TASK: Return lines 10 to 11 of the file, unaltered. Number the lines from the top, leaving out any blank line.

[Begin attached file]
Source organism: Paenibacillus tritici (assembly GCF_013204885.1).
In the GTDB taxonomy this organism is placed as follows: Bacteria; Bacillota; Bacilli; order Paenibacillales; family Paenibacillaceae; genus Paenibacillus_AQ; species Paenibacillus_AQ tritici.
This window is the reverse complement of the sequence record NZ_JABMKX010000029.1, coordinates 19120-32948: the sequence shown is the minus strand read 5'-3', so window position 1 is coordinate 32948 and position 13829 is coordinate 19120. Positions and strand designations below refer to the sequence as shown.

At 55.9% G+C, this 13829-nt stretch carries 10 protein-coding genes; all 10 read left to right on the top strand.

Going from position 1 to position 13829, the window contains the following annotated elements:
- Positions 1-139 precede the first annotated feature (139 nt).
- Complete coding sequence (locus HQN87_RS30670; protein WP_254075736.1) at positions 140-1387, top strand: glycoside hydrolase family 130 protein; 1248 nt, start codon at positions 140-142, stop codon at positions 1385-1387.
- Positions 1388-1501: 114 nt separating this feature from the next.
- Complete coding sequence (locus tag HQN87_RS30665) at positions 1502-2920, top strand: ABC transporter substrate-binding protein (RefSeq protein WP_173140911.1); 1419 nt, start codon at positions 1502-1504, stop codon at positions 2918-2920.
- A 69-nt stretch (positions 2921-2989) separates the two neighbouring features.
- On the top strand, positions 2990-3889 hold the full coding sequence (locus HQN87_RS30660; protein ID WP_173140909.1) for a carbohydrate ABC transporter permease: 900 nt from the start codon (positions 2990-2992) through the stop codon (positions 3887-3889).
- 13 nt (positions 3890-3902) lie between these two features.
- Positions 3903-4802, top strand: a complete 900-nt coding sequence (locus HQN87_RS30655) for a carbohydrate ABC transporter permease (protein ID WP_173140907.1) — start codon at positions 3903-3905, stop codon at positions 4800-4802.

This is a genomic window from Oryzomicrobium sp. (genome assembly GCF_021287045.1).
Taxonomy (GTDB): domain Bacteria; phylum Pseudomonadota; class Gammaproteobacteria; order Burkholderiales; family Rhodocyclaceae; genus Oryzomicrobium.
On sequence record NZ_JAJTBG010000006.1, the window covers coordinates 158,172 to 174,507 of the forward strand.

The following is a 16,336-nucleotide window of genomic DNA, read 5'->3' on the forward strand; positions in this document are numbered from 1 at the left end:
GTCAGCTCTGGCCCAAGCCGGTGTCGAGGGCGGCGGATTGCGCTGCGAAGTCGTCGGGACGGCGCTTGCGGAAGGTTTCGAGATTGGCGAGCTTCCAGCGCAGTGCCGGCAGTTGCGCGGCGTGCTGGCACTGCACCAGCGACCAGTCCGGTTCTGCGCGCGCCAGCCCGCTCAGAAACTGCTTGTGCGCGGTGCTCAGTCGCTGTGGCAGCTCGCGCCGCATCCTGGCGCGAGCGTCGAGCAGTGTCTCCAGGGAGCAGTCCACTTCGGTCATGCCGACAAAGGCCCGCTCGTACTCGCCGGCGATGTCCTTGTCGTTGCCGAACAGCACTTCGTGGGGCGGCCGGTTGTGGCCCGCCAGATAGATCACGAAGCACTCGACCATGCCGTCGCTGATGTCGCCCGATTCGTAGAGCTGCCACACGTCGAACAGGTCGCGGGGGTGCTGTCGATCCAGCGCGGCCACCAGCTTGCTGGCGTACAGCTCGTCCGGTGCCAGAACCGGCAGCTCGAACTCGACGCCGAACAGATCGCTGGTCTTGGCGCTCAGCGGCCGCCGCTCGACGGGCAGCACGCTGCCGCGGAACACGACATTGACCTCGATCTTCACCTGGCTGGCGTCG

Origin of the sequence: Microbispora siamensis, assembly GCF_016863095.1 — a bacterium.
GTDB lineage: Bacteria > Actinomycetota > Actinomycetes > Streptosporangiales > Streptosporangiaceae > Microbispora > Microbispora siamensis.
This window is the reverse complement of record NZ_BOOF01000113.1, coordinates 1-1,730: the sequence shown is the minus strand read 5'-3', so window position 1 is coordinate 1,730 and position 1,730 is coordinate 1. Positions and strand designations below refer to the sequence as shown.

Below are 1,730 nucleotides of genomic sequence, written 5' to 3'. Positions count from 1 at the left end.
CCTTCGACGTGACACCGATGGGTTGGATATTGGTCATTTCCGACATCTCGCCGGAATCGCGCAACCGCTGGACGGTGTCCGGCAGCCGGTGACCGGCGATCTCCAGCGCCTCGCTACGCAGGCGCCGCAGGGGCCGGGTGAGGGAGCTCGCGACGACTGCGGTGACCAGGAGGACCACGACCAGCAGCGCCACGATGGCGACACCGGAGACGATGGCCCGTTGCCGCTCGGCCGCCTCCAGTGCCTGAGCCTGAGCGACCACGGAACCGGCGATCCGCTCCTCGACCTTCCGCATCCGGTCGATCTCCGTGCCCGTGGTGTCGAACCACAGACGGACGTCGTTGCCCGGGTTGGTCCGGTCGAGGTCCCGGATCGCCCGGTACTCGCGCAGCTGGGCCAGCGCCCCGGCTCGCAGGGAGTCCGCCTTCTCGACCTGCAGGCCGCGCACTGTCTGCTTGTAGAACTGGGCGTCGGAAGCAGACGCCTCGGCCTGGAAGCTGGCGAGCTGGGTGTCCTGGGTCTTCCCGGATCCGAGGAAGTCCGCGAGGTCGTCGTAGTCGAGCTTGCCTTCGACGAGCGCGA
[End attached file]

- A 69-nt stretch (positions 2921-2989) separates the two neighbouring features.
- On the top strand, positions 2990-3889 hold the full coding sequence (locus HQN87_RS30660; protein ID WP_173140909.1) for a carbohydrate ABC transporter permease: 900 nt from the start codon (positions 2990-2992) through the stop codon (positions 3887-3889).